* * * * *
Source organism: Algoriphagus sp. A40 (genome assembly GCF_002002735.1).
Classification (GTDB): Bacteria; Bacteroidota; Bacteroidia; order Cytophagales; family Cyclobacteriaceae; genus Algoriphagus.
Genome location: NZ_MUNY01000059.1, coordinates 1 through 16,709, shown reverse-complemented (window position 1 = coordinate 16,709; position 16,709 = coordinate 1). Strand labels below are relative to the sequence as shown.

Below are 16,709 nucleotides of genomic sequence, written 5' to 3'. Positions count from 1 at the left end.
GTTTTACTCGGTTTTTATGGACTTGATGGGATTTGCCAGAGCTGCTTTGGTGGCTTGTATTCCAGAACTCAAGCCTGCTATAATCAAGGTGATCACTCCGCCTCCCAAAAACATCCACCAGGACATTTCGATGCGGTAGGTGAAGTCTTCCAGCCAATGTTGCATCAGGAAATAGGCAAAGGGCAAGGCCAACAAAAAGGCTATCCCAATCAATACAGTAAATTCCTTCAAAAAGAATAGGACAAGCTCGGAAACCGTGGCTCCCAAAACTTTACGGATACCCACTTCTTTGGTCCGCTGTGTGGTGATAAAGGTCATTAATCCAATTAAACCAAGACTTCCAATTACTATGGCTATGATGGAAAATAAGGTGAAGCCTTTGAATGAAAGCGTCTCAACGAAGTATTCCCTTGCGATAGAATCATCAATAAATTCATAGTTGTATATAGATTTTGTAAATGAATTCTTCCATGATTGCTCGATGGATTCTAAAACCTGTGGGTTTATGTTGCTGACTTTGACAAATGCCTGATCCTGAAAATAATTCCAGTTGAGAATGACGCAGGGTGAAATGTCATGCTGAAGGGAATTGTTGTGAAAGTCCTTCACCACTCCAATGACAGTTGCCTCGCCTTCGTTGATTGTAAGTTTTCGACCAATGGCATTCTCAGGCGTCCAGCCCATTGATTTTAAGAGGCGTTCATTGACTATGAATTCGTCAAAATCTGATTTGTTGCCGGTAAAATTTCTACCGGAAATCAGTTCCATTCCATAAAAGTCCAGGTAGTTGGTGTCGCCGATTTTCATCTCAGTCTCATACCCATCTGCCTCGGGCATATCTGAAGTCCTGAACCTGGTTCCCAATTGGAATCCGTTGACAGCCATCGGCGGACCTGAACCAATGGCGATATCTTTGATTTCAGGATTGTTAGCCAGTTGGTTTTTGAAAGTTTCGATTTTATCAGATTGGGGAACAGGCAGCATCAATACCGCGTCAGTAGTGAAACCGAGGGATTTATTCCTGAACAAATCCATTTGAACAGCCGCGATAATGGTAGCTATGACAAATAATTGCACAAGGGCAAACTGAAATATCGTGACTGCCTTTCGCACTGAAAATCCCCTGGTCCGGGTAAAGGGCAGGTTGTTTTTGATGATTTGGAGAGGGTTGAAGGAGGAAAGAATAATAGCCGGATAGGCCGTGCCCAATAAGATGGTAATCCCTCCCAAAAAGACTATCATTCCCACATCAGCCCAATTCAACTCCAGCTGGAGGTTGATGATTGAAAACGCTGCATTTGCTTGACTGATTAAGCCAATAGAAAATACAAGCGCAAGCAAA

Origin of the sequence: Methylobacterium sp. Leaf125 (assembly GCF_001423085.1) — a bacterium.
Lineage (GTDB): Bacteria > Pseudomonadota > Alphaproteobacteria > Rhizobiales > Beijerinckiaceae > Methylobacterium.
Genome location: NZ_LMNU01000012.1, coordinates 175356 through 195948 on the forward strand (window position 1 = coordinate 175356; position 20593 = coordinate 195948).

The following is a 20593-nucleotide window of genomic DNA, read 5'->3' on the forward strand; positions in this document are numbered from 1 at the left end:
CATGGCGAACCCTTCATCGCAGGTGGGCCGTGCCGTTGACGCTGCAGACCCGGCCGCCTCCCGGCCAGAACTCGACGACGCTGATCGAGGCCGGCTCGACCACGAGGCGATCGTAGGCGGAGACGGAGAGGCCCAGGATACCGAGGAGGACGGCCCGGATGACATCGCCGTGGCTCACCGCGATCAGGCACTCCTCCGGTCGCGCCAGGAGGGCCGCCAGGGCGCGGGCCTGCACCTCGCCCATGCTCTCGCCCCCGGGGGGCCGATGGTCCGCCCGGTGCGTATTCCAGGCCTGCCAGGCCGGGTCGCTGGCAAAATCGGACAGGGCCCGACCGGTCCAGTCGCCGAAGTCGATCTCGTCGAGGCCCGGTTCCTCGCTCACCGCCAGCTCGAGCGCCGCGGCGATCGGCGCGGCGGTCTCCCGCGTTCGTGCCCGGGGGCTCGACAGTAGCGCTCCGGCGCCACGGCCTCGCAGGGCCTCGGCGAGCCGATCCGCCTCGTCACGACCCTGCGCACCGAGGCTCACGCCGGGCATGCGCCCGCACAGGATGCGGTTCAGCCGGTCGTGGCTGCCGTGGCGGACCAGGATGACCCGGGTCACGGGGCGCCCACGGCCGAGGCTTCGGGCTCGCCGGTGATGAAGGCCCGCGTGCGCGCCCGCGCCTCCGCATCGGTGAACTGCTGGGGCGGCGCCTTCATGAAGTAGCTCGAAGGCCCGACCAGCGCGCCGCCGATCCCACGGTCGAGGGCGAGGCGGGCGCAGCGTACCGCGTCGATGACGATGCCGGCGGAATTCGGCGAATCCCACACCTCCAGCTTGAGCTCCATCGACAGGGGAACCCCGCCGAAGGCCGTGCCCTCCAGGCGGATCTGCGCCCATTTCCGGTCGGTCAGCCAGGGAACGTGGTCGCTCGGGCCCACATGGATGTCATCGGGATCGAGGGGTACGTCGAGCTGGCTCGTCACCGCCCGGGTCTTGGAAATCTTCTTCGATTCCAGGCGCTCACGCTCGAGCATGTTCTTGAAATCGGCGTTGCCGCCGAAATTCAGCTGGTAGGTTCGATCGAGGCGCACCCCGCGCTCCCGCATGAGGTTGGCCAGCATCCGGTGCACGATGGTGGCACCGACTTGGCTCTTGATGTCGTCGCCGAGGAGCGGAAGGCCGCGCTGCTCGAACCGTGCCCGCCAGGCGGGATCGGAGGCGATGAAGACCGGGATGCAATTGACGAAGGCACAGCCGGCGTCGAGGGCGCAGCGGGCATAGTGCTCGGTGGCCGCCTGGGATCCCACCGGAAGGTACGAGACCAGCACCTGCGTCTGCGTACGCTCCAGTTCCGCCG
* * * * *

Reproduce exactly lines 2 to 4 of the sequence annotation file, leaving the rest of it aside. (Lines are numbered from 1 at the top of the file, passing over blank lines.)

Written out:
Classification (GTDB): Bacteria; Bacteroidota; Bacteroidia; order Cytophagales; family Cyclobacteriaceae; genus Algoriphagus.
Genome location: NZ_MUNY01000059.1, coordinates 1 through 16,709, shown reverse-complemented (window position 1 = coordinate 16,709; position 16,709 = coordinate 1). Strand labels below are relative to the sequence as shown.

Below are 16,709 nucleotides of genomic sequence, written 5' to 3'. Positions count from 1 at the left end.